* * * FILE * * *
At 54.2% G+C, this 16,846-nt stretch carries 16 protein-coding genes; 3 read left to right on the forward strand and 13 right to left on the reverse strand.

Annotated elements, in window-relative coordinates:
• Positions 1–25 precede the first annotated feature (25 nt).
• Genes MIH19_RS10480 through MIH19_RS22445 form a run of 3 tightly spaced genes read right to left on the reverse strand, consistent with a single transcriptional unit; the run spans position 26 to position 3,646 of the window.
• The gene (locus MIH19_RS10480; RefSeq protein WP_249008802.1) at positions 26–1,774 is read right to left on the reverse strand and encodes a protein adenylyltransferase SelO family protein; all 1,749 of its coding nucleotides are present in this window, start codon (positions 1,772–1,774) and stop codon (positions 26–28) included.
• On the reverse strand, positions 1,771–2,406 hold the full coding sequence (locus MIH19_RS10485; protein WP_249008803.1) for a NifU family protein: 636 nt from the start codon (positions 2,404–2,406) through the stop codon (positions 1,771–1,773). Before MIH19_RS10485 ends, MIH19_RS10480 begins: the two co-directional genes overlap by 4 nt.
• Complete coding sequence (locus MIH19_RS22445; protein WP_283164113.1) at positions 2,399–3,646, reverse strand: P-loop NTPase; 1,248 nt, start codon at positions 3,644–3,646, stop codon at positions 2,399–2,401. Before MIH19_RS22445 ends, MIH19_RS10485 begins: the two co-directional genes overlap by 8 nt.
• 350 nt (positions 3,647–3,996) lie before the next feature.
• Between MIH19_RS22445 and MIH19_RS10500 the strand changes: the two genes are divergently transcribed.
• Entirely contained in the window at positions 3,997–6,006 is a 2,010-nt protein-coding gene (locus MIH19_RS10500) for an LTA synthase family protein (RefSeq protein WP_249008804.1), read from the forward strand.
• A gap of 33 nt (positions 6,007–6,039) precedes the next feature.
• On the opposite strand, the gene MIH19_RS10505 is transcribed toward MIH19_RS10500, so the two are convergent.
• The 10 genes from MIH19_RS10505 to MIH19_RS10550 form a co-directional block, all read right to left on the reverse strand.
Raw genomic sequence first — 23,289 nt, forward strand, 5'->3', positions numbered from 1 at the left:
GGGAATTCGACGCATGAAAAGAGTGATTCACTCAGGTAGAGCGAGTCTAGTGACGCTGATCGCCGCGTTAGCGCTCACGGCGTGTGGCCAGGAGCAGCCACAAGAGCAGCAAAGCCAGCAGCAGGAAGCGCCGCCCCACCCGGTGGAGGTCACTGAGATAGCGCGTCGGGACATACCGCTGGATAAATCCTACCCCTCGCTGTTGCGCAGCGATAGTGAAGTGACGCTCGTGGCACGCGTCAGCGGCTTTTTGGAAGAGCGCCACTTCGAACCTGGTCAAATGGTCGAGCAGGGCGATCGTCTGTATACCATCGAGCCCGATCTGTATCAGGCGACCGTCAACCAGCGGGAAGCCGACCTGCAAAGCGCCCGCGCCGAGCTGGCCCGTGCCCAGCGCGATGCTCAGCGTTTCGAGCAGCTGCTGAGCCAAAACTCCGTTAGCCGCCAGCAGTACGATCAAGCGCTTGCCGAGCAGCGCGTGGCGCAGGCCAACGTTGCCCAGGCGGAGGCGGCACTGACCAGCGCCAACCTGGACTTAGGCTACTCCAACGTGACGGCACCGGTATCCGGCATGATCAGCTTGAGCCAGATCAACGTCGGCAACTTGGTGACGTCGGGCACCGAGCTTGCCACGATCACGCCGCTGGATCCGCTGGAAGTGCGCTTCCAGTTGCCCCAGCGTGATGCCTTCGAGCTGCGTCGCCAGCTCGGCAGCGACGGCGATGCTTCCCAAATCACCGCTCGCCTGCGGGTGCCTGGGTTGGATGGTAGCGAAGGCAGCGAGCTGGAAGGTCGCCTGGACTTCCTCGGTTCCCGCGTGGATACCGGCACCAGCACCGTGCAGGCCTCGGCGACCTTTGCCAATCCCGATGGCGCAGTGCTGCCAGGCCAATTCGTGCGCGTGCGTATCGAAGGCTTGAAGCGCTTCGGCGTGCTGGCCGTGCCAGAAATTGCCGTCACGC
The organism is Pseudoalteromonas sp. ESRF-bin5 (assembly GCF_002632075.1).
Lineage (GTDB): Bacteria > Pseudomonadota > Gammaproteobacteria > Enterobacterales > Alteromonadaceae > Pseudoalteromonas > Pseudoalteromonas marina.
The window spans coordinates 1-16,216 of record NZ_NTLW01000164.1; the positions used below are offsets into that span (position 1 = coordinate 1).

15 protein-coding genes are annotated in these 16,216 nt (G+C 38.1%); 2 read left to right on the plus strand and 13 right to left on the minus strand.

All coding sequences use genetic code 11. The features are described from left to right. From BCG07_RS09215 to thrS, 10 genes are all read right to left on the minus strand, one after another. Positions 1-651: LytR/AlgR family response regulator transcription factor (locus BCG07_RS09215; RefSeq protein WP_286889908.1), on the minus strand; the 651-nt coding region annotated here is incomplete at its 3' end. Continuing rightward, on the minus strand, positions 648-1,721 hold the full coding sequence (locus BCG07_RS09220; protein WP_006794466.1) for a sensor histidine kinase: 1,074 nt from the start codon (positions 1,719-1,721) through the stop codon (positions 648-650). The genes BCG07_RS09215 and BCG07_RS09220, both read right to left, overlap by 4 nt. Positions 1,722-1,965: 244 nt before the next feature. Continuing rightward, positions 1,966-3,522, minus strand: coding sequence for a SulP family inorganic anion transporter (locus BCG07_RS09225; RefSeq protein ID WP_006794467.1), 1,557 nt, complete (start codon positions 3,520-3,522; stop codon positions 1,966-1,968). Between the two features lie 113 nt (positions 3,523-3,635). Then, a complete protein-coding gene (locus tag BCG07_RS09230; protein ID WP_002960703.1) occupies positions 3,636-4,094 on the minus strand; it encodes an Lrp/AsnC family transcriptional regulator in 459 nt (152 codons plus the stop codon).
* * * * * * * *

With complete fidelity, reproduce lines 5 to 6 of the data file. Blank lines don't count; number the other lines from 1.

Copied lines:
• The gene (locus MIH19_RS10480; RefSeq protein WP_249008802.1) at positions 26–1,774 is read right to left on the reverse strand and encodes a protein adenylyltransferase SelO family protein; all 1,749 of its coding nucleotides are present in this window, start codon (positions 1,772–1,774) and stop codon (positions 26–28) included.
• On the reverse strand, positions 1,771–2,406 hold the full coding sequence (locus MIH19_RS10485; protein WP_249008803.1) for a NifU family protein: 636 nt from the start codon (positions 2,404–2,406) through the stop codon (positions 1,771–1,773). Before MIH19_RS10485 ends, MIH19_RS10480 begins: the two co-directional genes overlap by 4 nt.